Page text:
Feeds

Anon Mail commenters to stay anon

High Court rules they have right to privacy

Beginner's guide to SSL certificates

The Daily Mail does not have to identify the people behind two anonymously posted comments on its website because to do so would breach their rights to privacy, the High Court has said.

The subject of a news story had demanded information from the Daily Mail that would help her to identify the two commenters so that she could sue them for defamation, but the Court said that identification of those people would be disproportionate.

Mrs Justice Sharp said that the posters' rights to privacy were more important than the woman's right to take legal action about comments that were little more than "pub talk".

Jane Clift sued Slough Council after it put her on its list of potentially violent people following her complaint to the Council about the antisocial behaviour of a man in a park.

The Council said that Clift's conduct in complaining had been threatening and it put her name on the list, where it could be seen by Council departments and Government agencies, for 18 months.

Clift won her case and was paid libel damages. The Daily Mail's website carried a report on the story and a year after its publication Clift saw it. She objected to remarks made by two readers in the comments section of the web page.

She asked the High Court to order the Daily Mail to give her information which could help identify the people so that she could sue them for defamation. Her case was against Martin Clarke, publisher of the Daily Mail's websites.

Mrs Justice Sharp said that Clift's case was not strong enough to merit the identification, and that she should not have taken the comments as seriously as she did.

"It was fanciful to suggest that a sensible and reasonable reader would understand those comments as being anything more than 'pub talk'," he said in his ruling.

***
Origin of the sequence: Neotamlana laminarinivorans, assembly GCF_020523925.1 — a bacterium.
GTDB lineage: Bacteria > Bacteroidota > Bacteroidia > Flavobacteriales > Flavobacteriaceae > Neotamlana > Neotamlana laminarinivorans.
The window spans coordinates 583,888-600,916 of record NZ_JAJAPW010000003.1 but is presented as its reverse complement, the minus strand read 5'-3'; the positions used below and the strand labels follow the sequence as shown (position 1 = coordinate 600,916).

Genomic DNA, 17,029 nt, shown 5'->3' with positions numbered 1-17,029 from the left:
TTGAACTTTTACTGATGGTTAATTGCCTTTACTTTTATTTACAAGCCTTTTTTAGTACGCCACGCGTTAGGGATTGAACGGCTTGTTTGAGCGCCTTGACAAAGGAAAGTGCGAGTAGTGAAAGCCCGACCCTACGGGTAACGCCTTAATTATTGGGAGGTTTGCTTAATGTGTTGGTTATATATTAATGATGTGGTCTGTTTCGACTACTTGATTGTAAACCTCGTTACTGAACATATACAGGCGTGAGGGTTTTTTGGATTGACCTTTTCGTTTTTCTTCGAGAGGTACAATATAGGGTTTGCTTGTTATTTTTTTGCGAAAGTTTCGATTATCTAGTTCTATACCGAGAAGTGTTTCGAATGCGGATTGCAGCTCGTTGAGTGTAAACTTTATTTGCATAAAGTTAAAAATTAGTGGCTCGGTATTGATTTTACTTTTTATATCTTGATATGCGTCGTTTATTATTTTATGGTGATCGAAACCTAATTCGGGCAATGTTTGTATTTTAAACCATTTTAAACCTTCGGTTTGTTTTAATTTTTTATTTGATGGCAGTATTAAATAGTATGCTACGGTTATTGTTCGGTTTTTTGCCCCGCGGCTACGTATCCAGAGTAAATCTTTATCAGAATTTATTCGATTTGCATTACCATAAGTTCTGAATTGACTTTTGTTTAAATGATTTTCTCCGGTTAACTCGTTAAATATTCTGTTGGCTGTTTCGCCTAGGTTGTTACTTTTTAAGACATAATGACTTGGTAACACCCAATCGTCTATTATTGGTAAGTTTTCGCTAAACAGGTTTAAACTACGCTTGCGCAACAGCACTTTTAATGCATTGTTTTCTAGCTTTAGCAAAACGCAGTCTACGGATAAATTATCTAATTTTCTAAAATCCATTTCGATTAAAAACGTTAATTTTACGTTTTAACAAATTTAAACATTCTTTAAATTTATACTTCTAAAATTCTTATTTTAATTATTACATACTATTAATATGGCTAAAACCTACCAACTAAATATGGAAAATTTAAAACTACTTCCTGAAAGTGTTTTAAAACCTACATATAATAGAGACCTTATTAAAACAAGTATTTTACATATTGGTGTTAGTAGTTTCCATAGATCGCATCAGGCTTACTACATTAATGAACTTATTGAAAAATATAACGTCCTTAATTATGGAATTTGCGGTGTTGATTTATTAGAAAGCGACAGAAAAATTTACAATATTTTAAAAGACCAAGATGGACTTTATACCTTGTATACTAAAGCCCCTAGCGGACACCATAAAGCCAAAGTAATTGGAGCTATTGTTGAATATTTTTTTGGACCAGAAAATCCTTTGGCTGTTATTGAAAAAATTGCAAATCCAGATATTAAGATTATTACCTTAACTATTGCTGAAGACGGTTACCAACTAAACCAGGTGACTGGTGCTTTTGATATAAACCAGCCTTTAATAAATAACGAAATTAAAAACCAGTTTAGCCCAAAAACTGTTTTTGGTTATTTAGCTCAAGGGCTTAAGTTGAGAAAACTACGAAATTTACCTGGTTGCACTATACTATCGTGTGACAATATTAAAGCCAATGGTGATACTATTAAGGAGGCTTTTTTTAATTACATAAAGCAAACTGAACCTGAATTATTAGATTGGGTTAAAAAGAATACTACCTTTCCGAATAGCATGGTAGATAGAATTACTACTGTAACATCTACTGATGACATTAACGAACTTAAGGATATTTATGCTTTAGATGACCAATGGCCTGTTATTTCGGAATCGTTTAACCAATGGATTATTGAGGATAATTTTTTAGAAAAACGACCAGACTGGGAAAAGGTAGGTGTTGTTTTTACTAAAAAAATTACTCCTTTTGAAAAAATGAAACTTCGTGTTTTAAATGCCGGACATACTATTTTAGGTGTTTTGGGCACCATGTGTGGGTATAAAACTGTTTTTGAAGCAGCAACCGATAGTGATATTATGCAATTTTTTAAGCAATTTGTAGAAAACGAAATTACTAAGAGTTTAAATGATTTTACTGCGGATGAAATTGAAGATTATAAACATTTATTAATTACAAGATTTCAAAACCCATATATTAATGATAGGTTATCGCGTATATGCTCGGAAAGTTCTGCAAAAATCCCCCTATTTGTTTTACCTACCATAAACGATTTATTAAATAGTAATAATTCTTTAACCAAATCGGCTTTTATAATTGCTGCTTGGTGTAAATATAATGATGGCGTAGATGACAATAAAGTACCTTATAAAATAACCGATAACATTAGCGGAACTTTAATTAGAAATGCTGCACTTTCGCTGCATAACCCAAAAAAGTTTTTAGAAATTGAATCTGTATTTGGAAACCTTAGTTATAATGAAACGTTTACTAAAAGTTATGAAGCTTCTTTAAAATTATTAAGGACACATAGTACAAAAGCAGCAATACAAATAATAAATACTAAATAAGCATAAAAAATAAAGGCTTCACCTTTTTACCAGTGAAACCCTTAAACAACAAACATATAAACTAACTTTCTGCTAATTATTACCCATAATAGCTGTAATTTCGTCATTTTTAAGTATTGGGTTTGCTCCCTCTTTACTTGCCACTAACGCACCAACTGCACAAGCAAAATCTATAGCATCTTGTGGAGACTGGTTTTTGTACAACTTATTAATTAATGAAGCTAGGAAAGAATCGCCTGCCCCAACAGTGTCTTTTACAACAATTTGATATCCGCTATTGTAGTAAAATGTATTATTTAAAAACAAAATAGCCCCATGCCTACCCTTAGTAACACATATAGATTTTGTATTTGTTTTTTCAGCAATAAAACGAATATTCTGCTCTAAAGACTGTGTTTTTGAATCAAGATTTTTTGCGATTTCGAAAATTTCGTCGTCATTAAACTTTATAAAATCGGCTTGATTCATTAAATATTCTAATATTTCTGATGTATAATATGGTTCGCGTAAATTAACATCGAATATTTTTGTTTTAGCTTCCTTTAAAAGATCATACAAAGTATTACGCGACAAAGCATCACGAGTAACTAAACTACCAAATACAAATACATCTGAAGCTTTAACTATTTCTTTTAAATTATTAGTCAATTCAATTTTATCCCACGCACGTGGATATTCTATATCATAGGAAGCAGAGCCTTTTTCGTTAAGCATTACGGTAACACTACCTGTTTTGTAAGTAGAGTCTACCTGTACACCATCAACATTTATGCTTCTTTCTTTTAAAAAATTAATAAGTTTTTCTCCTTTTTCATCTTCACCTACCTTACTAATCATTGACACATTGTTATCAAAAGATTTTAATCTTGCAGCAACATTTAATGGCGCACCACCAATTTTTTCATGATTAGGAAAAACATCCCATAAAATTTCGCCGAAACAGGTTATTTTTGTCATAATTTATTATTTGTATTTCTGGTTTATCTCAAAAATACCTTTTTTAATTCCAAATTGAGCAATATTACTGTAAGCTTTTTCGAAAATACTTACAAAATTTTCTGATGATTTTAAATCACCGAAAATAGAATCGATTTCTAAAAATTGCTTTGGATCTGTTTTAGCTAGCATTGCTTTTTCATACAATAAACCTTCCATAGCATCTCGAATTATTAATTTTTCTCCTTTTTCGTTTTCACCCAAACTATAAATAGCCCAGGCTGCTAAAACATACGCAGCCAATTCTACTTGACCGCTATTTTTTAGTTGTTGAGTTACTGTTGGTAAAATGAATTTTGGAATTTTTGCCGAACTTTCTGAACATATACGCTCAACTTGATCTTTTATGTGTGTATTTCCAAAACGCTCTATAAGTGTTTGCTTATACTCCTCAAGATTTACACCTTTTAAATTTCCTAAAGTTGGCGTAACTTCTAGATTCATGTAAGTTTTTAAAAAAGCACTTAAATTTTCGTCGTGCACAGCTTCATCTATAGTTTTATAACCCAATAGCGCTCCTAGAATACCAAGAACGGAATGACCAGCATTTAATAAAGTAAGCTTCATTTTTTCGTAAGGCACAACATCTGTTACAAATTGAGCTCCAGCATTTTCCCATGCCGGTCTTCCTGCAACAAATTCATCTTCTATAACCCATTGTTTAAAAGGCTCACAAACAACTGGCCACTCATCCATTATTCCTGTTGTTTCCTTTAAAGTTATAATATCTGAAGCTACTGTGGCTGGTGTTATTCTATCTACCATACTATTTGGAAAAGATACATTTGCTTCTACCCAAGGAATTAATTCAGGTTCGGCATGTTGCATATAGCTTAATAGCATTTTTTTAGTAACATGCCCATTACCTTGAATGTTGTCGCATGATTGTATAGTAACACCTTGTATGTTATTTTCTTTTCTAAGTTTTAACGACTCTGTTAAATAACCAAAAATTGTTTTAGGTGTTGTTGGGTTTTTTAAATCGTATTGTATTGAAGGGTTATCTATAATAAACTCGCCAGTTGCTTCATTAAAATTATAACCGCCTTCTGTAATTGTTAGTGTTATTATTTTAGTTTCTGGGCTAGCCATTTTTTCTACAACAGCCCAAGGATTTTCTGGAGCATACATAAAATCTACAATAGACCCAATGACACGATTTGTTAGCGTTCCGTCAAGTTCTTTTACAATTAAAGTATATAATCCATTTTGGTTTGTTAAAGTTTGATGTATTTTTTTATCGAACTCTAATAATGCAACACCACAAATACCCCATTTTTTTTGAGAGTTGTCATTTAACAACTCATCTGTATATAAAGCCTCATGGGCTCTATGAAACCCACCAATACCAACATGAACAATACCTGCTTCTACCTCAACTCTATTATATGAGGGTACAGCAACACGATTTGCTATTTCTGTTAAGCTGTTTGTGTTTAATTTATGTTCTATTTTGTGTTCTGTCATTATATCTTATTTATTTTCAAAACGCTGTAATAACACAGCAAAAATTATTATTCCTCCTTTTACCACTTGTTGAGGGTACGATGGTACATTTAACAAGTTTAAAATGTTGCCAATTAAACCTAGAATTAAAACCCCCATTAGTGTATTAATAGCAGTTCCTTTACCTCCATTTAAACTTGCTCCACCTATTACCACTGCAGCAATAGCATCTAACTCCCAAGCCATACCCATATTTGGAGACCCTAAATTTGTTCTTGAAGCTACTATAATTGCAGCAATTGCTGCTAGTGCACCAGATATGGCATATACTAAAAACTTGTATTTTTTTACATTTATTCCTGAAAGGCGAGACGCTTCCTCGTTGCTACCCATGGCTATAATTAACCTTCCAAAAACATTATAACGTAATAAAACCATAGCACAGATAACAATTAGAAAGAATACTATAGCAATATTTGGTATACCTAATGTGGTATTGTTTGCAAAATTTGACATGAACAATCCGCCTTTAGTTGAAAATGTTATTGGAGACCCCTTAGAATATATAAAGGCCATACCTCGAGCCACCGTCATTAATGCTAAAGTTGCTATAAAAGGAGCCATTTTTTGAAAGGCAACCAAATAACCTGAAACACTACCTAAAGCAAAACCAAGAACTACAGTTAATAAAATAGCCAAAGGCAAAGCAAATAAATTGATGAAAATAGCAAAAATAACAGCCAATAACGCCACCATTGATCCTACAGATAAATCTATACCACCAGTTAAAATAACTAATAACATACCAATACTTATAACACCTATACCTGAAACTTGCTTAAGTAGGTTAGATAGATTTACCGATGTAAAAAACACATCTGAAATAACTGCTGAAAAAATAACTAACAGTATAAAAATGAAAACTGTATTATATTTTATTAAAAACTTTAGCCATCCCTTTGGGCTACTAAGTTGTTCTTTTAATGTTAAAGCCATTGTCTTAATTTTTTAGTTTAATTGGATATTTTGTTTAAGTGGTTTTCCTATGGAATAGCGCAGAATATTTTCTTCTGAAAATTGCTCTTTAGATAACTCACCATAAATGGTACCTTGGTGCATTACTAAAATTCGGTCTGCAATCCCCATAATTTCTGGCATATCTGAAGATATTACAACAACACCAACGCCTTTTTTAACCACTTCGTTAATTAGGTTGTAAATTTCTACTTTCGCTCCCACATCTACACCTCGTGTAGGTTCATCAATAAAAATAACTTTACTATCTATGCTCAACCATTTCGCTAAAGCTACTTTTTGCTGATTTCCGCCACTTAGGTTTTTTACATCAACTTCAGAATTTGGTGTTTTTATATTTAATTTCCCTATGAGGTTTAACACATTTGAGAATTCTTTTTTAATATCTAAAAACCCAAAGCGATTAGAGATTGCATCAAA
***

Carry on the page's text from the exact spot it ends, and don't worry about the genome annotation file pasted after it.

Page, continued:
"The postings were of two lines and were effectively posted anonymously by members of the public who did not report to have knowledge of the matters they concerned," he said. "It is important to put the postings into context as to their meaning and what they were commenting on."

The judge said that more important than Clift's right to sue the commenters were the commenters' rights to privacy.

"The potential disclosure of information to [Clift] engaged the users' rights to respect for their private and family lives under the European Convention on Human Rights," said Mrs Justice Sharp. "It was disproportionate to grant the application."

Copyright © 2011, OUT-LAW.com

OUT-LAW.COM is part of international law firm Pinsent Masons.

Secure remote control for conventional and virtual desktops

More from The Register

next story
Phones 4u slips into administration after EE cuts ties with Brit mobe retailer
More than 5,500 jobs could be axed if rescue mission fails
Driving with an Apple Watch could land you with a £100 FINE
Bad news for tech-addicted fanbois behind the wheel
Phones 4u website DIES as wounded mobe retailer struggles to stay above water
Founder blames 'ruthless network partners' for implosion
Radio hams can encrypt, in emergencies, says Ofcom
Consultation promises new spectrum and hints at relaxed licence conditions
Special pleading against mass surveillance won't help anyone
Protecting journalists alone won't protect their sources
Big Content Australia just blew a big hole in its credibility
AHEDA's research on average content prices did not expose methodology, so appears less than rigourous
Bono: Apple will sort out monetising music where the labels failed
Remastered so hard it would be difficult or impossible to master it again
Vodafone to buy 140 Phones 4u stores from stricken retailer
887 jobs 'preserved' in the process, says administrator PwC
prev story

Whitepapers

Secure remote control for conventional and virtual desktops
Balancing user privacy and privileged access, in accordance with compliance frameworks and legislation. Evaluating any potential remote control choice.
WIN a very cool portable ZX Spectrum
Win a one-off portable Spectrum built by legendary hardware hacker Ben Heck
Storage capacity and performance optimization at Mizuno USA
Mizuno USA turn to Tegile storage technology to solve both their SAN and backup issues.
High Performance for All
While HPC is not new, it has traditionally been seen as a specialist area – is it now geared up to meet more mainstream requirements?
The next step in data security
With recent increased privacy concerns and computers becoming more powerful, the chance of hackers being able to crack smaller-sized RSA keys increases.